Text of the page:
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Health Highlights: Nov. 4, 2006

Houston Ends Flu Shot Progam for Early VotersFactors for a 'Healthy Community' Identified WHO Calls Chinese Bird-Flu Situation 'Confusing' Fish and Seafood Species Could Collapse by 2048: Report Sharon Moved to Intensive CareU.S. Med Schools Urge Students to Resist Drug Company Pressure

Here are some of the latest health and medical news developments, compiled by the editors of HealthDay:

Houston Ends Flu Shot Progam for Early Voters

Flu vaccinations have entered the sometimes ugly world of politics.

The Associated Press reports that the city of Houston has stopped what at first seemed to be an excellent campaign to promote getting a flu shot, especially for those who need one the most. Mayor Bill White had offered free flu vaccinations to anyone over the age of 50 at early voting sites around the city.

But, says the wire service, Republican politicians objected because the neighborhoods where the vaccinations were offered were primarily black and Hispanic, which the GOP leaders claimed contained mostly Democrat voters. Houston health officials denied the charge, the A.P. reported, saying the selected neighborhoods were the ones that needed the vaccine the most.

White, who ended the program after about 1,300 shots had been administered, is former head of the Texas Democratic Party. But he told the wire service that politics was not behind the flu shot program. "There was no political motive whatsoever to do it," the A.P. quotes White as saying.


Factors for a "Healthy Community" Identified

Is your town a healthy town?

Researchers at Saint Louis University say they've identified certain characteristics that encourage both physical activity and esthetic satisfaction in a community environment.

One of the lead researchers, Laura Brennan Ramirez, an adjunct assistant professor of community health at Saint Louis University School of Public Health, said in a news release, "We haven't really designed our communities well for older adults, particularly once they get to the point that they can't drive." And, Ramirez adds, constantly using a car "detracts from our physical, social and mental health."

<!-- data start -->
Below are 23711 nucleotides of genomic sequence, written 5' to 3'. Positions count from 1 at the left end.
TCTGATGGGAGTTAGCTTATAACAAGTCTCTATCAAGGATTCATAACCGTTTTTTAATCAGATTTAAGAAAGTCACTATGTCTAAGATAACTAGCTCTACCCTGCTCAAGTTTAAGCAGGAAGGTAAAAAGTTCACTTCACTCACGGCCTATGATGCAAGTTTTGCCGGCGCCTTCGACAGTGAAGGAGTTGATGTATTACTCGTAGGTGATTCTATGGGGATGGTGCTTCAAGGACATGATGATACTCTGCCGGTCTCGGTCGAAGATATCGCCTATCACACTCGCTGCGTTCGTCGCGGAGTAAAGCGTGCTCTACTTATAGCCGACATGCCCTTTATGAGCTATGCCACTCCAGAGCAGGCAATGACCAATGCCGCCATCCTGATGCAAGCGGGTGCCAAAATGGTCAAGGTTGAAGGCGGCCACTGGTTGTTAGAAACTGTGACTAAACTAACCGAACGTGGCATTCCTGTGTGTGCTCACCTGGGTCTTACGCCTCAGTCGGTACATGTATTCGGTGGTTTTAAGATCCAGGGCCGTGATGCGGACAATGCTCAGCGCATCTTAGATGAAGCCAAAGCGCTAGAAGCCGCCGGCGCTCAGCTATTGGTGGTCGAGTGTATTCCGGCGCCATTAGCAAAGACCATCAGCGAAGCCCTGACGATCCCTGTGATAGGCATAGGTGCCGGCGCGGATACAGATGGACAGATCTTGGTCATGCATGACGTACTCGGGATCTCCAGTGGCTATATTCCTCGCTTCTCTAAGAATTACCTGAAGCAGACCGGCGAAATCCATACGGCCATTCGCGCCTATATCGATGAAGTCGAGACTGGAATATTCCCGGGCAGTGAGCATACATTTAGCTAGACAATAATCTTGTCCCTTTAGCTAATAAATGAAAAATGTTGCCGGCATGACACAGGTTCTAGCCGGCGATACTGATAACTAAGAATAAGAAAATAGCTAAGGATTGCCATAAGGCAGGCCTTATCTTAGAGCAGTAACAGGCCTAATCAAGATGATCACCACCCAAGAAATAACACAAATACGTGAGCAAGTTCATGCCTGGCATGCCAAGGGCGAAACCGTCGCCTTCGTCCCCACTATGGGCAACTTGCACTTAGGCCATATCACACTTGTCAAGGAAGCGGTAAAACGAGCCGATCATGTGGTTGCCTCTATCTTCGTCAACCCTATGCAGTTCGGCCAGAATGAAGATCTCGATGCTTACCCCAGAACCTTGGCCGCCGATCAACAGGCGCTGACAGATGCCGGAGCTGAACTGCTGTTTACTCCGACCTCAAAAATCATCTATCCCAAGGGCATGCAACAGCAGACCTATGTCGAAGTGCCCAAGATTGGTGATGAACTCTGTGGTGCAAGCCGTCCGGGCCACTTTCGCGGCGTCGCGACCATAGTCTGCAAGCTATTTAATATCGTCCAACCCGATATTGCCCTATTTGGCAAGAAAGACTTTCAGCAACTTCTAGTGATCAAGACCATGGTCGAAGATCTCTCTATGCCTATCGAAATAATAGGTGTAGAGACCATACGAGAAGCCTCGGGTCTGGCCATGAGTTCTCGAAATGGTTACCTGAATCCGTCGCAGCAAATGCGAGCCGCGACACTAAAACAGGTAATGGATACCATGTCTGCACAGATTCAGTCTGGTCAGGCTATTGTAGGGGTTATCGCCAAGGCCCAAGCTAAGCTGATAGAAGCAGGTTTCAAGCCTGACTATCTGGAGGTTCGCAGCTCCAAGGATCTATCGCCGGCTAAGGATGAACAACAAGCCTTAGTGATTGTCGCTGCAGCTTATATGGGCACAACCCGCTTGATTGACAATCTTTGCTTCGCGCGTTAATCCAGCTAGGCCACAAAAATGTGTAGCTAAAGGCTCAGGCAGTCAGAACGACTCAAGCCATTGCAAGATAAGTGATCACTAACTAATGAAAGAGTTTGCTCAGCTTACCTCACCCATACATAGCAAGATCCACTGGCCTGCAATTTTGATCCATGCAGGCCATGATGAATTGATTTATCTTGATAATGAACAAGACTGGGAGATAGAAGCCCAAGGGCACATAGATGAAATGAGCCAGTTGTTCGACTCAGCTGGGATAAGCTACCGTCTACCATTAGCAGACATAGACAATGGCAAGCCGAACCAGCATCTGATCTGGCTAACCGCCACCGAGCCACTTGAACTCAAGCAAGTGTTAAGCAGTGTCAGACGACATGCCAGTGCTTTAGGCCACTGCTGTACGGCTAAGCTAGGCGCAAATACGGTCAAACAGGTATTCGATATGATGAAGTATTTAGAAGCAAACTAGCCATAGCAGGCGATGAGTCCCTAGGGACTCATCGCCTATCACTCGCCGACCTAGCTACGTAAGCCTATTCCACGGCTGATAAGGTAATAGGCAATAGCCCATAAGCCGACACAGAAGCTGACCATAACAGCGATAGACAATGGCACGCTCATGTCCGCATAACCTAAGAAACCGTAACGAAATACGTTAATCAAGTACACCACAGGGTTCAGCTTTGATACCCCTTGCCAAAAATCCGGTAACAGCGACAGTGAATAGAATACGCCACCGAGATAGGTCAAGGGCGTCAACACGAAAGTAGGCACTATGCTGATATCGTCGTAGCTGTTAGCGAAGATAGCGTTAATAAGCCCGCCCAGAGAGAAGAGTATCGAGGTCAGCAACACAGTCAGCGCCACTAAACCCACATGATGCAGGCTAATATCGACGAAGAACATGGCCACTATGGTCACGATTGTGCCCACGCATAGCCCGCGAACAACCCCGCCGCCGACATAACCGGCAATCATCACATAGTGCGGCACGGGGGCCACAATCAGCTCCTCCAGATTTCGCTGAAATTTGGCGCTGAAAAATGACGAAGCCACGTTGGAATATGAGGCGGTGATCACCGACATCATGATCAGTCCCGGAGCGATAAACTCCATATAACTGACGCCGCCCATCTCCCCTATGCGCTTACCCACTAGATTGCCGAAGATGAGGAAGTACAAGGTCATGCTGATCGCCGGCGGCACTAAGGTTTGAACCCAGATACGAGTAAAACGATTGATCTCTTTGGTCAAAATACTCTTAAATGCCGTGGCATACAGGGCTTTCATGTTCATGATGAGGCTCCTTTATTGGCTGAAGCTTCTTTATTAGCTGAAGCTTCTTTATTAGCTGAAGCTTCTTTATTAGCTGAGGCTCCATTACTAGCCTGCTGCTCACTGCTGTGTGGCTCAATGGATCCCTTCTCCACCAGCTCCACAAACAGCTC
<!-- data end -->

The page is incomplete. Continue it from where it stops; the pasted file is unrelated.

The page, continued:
Among the common factors the scientists determined were needed to maintain healthy communities were more use of hiking and biking trails and crosswalks; construction of sidewalks and mass transit to support physical activity; the use of monuments and historic attractions to encourage walking; creation of interconnecting physical education programs in schools and on the job.

The findings are published in the December 2006 issue of the American Journal of Preventive Medicine.


WHO Calls Chinese Bird-Flu Situation 'Confusing'

China's lack of openness about its handling of bird-flu cases makes it difficult for experts to determine if the dangerous H5N1 virus is mutating and spreading, a World Health Organization official told Agence France Presse Friday.

"The situation in China is quite confusing and there is some conflicting information," said Julie Hall, the WHO's coordinator of epidemic alert and response in China.

"We really don't know how many strains of bird flu there are in China because we have limited amounts of information shared with us by the Ministry of Agriculture and the virus samples we have asked for have not been shared," Hall told AFP.

She made her remarks after Chinese officials discounted claims by U.S. and Hong Kong scientists that a new strain of bird flu -- called the "Fujian-like" strain -- had appeared in southern China.

China's Ministry of Agriculture said the strain of bird flu that's emerged in southern China is consistent with earlier strains, AFP reported.